Love that Mad!!

Worrying a Little Bit? MAD Magazine Goes Quarterly
Today’s economy is tough enough to even make MAD Magazine’s Alfred E. Neuman worry, apparently.
The venerable humor magazine today announced that starting with issue #500 in April, it will move to a quarterly publication schedule from its current monthly. The magazine’s version for younger readers, MAD Kids will cease publication with the issue on sale February 17th, while the final issue of MAD Classics will go on sale March 17th. Both of the spinoff magazines launched in 2005. Circulation numbers for the magazines were not readily available.
Handling the news with style typical of MAD, Editor John Ficarra said, “The feedback we’ve gotten from readers is that only every third issue of MAD is funny, so we’ve decided to just publish those.”
MAD is a part of DC Comics, which is owned by Warner Bros. Earlier this week, news broke that the media giant would be cutting costs across it companies, and laying off up to 10% of its workforce, worldwide.
MAD Magazine launched in 1952, founded by legendary EC Comics Publisher William Gaines and Editor Harvey Kurtzman, and has satirized, parodied and just made fun of American life, culture and public figures ever since. Many comedians and writers – from Joyce Carol Oates to Monty Python’s Terry Gilliam and thousands in between – cite it as a seminal influence in their earlier years. While it was the home to legendary comedians and cartoonists such as Kurtzman, Mort Drucker, Don Martin, Jack Davis, Wally Wood, and John Sevrin in its early years, it has seen a new generation embrace its pages in recent years and has featured work from Peter Kuper, Hermann Mejia, Drew Friedman and Ted Rall.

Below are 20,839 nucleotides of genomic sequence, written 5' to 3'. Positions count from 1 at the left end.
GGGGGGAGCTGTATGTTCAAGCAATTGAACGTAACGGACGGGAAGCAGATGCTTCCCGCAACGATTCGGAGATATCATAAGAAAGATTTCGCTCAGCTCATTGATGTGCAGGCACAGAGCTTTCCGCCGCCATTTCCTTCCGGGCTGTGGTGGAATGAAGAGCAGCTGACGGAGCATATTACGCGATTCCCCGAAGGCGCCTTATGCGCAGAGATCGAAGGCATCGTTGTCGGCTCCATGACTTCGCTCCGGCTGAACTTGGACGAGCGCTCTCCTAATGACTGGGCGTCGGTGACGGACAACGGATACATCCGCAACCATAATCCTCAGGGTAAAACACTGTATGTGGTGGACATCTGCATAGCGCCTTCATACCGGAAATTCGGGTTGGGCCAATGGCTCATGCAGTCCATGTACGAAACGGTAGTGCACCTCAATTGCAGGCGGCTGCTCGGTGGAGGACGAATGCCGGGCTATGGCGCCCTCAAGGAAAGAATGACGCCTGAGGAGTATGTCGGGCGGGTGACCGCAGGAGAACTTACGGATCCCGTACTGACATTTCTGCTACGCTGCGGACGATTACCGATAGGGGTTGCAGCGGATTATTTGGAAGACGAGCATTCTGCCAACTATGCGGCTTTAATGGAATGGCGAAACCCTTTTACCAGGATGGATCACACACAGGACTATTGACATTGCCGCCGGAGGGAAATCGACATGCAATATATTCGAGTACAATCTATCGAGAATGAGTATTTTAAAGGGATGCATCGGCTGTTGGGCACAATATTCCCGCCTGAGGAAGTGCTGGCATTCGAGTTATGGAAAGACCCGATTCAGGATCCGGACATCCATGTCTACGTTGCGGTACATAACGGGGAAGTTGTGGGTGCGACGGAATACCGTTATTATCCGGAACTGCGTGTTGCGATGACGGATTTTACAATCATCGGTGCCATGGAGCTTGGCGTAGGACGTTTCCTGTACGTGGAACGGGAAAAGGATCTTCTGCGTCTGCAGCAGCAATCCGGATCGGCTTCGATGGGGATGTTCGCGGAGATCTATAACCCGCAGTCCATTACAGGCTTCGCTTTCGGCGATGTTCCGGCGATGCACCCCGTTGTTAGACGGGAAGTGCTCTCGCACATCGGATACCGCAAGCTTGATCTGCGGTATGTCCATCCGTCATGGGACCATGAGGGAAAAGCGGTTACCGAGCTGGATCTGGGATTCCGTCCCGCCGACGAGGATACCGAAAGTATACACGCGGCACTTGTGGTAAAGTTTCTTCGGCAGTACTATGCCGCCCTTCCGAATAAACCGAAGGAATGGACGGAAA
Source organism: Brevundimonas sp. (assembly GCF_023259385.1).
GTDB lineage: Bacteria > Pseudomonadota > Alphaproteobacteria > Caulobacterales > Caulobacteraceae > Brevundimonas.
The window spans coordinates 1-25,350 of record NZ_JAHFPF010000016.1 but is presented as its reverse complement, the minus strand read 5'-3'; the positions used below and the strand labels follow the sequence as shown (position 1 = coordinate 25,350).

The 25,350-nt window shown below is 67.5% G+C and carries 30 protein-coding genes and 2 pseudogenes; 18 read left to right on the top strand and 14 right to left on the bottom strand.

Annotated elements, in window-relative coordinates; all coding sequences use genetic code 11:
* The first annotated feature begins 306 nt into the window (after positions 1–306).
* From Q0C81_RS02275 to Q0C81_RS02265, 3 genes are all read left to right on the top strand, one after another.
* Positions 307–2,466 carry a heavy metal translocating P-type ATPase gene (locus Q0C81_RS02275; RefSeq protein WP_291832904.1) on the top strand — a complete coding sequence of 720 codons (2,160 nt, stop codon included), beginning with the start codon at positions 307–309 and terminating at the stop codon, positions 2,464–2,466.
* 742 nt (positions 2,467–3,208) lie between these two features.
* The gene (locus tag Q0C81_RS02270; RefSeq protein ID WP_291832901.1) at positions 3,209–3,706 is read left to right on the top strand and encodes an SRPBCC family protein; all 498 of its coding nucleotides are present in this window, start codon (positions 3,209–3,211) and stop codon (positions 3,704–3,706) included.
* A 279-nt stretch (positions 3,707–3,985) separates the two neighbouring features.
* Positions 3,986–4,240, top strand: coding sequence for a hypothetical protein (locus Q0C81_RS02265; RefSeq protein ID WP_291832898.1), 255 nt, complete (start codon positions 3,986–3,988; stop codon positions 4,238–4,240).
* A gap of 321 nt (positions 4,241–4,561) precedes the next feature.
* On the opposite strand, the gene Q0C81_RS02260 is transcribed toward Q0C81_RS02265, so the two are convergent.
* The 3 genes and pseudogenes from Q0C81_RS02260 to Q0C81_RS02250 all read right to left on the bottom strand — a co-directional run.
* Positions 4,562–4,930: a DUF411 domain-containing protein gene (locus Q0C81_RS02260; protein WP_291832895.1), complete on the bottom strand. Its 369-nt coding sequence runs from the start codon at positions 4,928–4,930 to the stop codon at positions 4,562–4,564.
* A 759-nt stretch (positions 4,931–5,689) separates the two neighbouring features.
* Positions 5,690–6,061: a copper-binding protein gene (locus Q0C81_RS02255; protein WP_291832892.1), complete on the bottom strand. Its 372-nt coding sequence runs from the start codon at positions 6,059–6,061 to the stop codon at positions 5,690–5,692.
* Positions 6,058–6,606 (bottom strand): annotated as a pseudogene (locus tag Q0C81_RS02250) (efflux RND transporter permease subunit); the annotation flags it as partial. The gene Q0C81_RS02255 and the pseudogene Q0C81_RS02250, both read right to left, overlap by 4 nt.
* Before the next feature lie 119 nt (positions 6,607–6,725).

The cover price of the quarterly issues will be $5.99. Issue #501 will go on sale in August, with #502 in November. Issues of the magazine will now be 56 pages, expanding from 48.
“Remember, MAD started out as eight times a year, before going to 12 and now four.” said Ficarra, “Just as Nostradamus had predicted.
This is the second line of publications at DC Comics to see a significant reduction recently – in September, the publisher axed its MINX line of titles that were aimed at teenage girls.